CSM Connections Features Poets Glaser, Dwyer, April 3
A young woman pondering a piece of fruit hanging from the tree and the consequences of her act of curiosity shape Remembering Eden, the latest collection of poems from outgoing Maryland Poet Laureate Michael Glaser.
Glaser is the author of several poetry collections including Being A Father, A Lovers Eye and In the Mens Room and Other Poems, which won the 1996 Painted Bride Quarterly chapbook competition. He is the recipient of the Homer Dodge Endowed Award for Excellence in Teaching and the Columbia Merit Award. Remembering Eden has been nominated for the Conference on Christianity and Literature Book of the Year Award.
In addition to writing, Glaser is an active member of the Maryland Humanities Councils Speakers Bureau and has served as a Maryland State Arts Council poet-in-the-schools for more than 20 years. He holds a bachelor of arts from Denison University and master and doctorate degrees from Kent State University. He is a professor emeritus at St. Marys College of Maryland where he served as both a professor and an administrator for more than 35 years. Since 2004, Glaser has served as Marylands Poet Laureate.
As part of CSMs Connections Literary Series, Glaser will join fellow Maryland poet and CSM Professor Neal Dwyer in reading their latest poetic works. The reading will begin at 7:30 p.m., April 3, at CSMs La Plata Campus, Center for Business and Industry, Room BI-113.
In preparation for CSMs Connections program, Glaser discussed his latest collection Remembering Eden, Adam and Eve, revision and the importance of poetry and art in school and life.
CSM: Almost all of the poems in “Remembering Eden,” reflect upon Adam and Eve's banishment from the garden. Could you talk a little about what drew you to their story?
Glaser: Bible stories have fascinated me for a long time. Whatever else they may be, they are often profoundly interesting metaphors that can help us examine the human experience – our values and relationships, our actions and our understandings of how we might choose to live in this world. I began to focus on the story of Adam and Eve about 25 years ago when my eldest daughter and my wife proposed that we name our soon-to-be-born baby girl, Eva. Because in many traditions, Eve is blamed for “original sin” I thought it unwise and unfair to give a child her name. But we opened the Bible and read the story of Adam and Eve again. It is very short, of course, and leaves much to the imagination and, I think, to interpretative understanding. My wife and daughter quickly convinced me that Eve may well have been the first liberated woman – refusing to do what men wanted her to do just because they said so. She, and the story, are both, of course, far more complex that just that, but the possibilities started to claim my imagination and began a deeper consideration of such issues as free will, the nature of Good and Evil, indeed, the nature of what it means to be human – to be free to explore and question, to wonder and imagine.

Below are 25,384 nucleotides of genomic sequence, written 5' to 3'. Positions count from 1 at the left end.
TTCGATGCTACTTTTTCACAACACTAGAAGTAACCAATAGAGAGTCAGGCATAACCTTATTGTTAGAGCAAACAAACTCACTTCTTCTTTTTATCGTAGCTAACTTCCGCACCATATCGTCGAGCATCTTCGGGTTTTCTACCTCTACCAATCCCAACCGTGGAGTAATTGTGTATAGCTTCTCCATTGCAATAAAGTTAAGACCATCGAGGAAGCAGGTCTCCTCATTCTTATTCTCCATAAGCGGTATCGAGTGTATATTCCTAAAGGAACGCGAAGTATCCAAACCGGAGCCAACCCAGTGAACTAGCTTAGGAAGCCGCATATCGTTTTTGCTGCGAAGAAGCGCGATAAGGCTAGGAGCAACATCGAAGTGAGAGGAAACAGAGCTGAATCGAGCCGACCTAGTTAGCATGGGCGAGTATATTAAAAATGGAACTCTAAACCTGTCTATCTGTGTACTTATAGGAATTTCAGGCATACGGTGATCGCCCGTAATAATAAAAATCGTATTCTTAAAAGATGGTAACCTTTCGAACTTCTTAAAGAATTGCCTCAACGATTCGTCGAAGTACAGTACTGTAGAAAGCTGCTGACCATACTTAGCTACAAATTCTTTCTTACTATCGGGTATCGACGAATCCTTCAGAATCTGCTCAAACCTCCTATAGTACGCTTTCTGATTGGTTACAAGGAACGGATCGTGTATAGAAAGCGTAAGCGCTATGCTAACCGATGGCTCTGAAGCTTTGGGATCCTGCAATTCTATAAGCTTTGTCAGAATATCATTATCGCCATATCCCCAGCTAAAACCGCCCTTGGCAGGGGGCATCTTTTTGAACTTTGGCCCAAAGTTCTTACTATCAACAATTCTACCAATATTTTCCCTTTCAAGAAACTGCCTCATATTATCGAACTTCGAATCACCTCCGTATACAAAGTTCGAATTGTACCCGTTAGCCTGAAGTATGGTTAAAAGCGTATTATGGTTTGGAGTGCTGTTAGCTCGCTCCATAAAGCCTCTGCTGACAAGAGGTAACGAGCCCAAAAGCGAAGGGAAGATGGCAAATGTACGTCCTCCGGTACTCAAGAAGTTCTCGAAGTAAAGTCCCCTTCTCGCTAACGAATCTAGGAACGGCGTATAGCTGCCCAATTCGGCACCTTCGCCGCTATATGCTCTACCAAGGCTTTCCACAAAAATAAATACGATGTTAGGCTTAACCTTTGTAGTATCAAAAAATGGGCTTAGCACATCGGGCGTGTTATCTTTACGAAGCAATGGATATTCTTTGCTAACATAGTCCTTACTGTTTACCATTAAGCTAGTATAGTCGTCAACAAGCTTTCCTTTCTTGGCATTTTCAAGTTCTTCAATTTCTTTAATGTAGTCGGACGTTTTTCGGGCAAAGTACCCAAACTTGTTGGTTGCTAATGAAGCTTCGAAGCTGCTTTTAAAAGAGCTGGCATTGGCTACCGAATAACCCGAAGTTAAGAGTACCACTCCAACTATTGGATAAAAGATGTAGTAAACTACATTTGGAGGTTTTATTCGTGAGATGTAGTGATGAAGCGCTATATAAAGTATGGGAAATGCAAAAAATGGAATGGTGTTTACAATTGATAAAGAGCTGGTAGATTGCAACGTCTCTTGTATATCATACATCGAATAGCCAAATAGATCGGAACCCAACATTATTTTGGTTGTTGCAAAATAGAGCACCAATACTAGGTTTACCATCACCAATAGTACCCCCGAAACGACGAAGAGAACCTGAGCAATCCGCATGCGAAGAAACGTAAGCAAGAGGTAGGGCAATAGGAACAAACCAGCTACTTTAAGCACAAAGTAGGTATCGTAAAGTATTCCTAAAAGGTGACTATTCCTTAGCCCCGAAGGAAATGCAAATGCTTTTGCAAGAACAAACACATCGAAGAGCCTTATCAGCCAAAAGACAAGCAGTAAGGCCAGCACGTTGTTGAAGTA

CSM: Could you talk about your use of the images of light and shadows in these poems?
Glaser : The use of images of metaphors, all the tools of good writing, are things I study and note in others worksindeed learn about from studying others works, but they are not things I especially think about when I am writing. I write to explore, examine and discover. I wonder about the possibilities that might exist in a given situation. I wonder about how things will sound or feel if I write them this way or that. I like to probe. I like to play around with possibilities. I do a lot of revising. For me it is a part of the exploring and discovering, and I enjoy it. I enjoy writing as a way of searching for words or images or metaphors that feel exactly right that say to me Ah-ha! Thats it! It is that feeling of having discovered something that feels precise, accurate and true that I look for.
Many writers have talked about revision and concluded that a poem is never finished, it is merely abandoned. I was playing around with that notion recently, thinking about how it might apply to my own writing, and I realized that for me, revision is very similar to living. And I started exploring that notion in a poem I eventually called Never Finished. It has been through about 20 drafts so far, each one coming closer to helping me know what I truly think and what language choices can most accurately help me convey that. It probably still is not finished, but I think it is about ready to be abandoned because, for now, it comes as close to accurately saying what I want to say as I both know and can find language to convey. [See Sidebar]
CSM: In the poem, “Adam's Dream” you write ” I imagine myself/ a wiser Adam, still walking in the garden,/ still eyeing that succulent fruit/ I never dared to eat.” Do you think poetry and art would still exist if man never knew original sin?
Glaser: I am, of course, curious about what it might be like to live in a state of pure innocenceif we would experience that as bliss or notbut the reality is that we do not live in a state of innocence or bliss. The metaphor of banishment may be nothing other than a way of pointing to the reality of life as humans have known it since the beginnings of recorded history. So what does it mean to live – as we do – outside the garden? How do we live with both what we know and don't know? What questions must we ask? How can we live constructively and even joyously with the ambivalence and ambiguity of the universe as we experience it? How do we live responsibly on this shared planet with its fragile eco-system as it spins through dark space like an amazing blue marble? So once again the Story of Adam and Eve points me toward more and more questions. Remembering Eden might be thought of as a packaging of responses to some of the questions that the story of Adam and Eve raises for me.
CSM: You have served as Maryland's Poet Laureate since 2004. What does the job entail and what's your favorite part?